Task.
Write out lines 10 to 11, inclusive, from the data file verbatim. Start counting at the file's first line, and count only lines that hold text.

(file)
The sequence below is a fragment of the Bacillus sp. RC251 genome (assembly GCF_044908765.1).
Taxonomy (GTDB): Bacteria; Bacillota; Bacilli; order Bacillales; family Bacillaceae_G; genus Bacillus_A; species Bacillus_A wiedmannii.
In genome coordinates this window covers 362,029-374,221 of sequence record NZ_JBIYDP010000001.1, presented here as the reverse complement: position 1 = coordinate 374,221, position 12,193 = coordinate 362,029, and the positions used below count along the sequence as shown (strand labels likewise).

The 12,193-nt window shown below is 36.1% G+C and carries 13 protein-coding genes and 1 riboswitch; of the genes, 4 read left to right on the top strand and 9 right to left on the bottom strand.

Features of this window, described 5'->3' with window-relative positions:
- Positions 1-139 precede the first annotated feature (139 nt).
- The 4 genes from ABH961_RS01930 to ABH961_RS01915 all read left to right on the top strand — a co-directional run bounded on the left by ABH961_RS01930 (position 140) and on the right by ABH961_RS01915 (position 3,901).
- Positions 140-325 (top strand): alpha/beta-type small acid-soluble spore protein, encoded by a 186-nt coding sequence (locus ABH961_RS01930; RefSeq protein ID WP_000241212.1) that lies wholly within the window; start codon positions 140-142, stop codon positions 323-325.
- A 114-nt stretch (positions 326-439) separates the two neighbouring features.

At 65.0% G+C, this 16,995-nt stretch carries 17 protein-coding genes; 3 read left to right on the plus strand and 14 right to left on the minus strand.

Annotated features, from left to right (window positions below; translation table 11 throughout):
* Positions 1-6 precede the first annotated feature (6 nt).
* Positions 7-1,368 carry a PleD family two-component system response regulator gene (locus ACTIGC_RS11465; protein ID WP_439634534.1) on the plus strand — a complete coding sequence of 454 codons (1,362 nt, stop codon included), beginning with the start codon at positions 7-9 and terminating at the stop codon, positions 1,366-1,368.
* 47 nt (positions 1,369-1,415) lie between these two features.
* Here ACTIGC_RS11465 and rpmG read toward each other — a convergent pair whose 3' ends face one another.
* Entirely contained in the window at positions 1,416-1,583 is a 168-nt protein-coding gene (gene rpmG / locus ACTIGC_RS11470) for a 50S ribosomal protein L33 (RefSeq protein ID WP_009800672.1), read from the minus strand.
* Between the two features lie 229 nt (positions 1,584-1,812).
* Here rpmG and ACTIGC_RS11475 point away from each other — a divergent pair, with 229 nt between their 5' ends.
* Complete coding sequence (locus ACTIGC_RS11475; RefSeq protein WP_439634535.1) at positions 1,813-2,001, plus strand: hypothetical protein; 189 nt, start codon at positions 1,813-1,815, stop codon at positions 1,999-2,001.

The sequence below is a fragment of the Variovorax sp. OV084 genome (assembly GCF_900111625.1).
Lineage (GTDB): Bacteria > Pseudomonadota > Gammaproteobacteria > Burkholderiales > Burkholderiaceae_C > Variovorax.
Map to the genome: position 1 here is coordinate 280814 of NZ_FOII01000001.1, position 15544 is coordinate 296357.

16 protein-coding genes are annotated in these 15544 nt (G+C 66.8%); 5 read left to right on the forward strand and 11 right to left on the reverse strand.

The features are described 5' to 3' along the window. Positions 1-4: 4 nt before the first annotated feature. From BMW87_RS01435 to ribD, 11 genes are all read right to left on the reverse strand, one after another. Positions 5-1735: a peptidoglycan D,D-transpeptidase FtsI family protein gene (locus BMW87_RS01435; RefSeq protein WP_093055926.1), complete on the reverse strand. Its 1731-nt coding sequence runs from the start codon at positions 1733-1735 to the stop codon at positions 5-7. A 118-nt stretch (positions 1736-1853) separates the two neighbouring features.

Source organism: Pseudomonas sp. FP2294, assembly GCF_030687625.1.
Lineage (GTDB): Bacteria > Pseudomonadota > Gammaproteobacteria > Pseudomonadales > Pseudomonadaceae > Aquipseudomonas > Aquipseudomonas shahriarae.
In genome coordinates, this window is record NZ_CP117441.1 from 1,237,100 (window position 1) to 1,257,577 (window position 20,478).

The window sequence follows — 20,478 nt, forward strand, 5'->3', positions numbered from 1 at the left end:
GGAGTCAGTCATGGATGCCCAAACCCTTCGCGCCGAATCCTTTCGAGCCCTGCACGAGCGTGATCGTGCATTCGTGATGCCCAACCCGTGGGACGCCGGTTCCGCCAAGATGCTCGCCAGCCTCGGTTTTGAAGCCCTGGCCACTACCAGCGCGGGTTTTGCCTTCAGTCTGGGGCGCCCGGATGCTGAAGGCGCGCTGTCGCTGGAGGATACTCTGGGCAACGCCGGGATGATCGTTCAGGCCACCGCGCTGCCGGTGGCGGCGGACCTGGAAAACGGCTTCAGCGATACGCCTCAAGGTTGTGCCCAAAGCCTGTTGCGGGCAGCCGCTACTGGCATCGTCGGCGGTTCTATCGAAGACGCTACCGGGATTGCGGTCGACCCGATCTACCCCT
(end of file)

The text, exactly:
At 65.0% G+C, this 16,995-nt stretch carries 17 protein-coding genes; 3 read left to right on the plus strand and 14 right to left on the minus strand.

Annotated features, from left to right (window positions below; translation table 11 throughout):